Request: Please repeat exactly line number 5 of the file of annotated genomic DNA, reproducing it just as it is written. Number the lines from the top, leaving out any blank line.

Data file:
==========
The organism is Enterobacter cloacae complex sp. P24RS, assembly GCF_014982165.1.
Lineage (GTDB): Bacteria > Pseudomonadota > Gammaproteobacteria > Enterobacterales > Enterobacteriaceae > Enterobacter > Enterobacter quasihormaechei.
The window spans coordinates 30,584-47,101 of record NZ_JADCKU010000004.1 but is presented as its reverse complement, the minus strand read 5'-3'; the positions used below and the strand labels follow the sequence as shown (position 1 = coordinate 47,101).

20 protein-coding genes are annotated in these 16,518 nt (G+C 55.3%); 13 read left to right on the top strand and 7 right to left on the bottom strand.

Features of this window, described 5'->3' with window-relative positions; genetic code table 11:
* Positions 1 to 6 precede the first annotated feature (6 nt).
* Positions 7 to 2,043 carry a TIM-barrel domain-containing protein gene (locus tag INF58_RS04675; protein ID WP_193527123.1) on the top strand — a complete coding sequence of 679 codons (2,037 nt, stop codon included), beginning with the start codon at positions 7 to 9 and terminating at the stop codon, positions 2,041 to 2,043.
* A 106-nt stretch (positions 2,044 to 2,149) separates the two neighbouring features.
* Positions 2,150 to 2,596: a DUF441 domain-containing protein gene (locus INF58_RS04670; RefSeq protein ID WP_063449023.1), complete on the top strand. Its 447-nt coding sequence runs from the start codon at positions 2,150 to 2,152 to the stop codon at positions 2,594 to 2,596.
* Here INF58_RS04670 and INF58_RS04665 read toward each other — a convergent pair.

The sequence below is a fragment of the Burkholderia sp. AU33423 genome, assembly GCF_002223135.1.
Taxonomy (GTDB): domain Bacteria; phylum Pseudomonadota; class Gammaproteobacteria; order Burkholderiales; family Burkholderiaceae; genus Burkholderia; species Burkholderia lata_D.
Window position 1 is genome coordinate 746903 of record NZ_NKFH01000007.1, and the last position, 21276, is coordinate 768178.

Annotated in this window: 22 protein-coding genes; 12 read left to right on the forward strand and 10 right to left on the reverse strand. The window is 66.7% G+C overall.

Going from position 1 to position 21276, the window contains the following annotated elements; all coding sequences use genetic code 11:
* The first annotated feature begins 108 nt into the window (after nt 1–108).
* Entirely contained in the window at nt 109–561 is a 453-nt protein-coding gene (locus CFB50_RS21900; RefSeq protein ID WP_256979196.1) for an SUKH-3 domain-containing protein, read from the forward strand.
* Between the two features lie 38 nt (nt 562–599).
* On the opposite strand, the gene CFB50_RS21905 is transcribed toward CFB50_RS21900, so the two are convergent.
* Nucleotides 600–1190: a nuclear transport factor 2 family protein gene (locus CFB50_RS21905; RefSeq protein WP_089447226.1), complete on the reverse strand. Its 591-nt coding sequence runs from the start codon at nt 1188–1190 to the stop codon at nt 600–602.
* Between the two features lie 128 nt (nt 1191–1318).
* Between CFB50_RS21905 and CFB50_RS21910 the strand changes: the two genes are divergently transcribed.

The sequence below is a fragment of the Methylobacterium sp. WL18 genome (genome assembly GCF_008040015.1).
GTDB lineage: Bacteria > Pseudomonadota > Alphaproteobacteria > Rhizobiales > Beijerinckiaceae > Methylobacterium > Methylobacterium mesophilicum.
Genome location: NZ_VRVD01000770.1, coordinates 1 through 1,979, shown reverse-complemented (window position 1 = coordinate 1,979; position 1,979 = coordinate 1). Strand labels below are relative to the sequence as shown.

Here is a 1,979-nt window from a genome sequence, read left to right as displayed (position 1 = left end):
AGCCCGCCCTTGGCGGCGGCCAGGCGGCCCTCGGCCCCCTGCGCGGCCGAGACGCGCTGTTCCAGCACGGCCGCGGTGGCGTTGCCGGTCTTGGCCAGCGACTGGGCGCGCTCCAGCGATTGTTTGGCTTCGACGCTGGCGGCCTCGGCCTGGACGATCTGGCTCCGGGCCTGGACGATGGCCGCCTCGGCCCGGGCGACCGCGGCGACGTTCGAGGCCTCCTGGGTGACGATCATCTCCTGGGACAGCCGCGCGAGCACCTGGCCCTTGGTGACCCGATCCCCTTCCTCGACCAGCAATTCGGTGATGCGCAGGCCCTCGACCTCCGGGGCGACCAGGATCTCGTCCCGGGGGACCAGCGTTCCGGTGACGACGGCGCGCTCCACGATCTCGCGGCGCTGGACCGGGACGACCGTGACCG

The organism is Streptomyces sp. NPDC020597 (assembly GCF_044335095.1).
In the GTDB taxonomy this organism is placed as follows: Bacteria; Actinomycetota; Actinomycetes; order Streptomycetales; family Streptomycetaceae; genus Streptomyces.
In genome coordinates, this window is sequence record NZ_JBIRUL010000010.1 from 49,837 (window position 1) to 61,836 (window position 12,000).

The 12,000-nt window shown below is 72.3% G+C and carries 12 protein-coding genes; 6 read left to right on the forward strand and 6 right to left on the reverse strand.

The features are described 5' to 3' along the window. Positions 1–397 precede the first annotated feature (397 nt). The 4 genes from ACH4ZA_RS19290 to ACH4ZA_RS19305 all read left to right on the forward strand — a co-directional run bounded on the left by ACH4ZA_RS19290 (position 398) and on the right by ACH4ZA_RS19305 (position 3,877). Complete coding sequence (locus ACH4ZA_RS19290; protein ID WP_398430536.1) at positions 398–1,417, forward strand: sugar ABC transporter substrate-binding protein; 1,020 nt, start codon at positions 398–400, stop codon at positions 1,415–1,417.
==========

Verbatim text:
Features of this window, described 5'->3' with window-relative positions; genetic code table 11: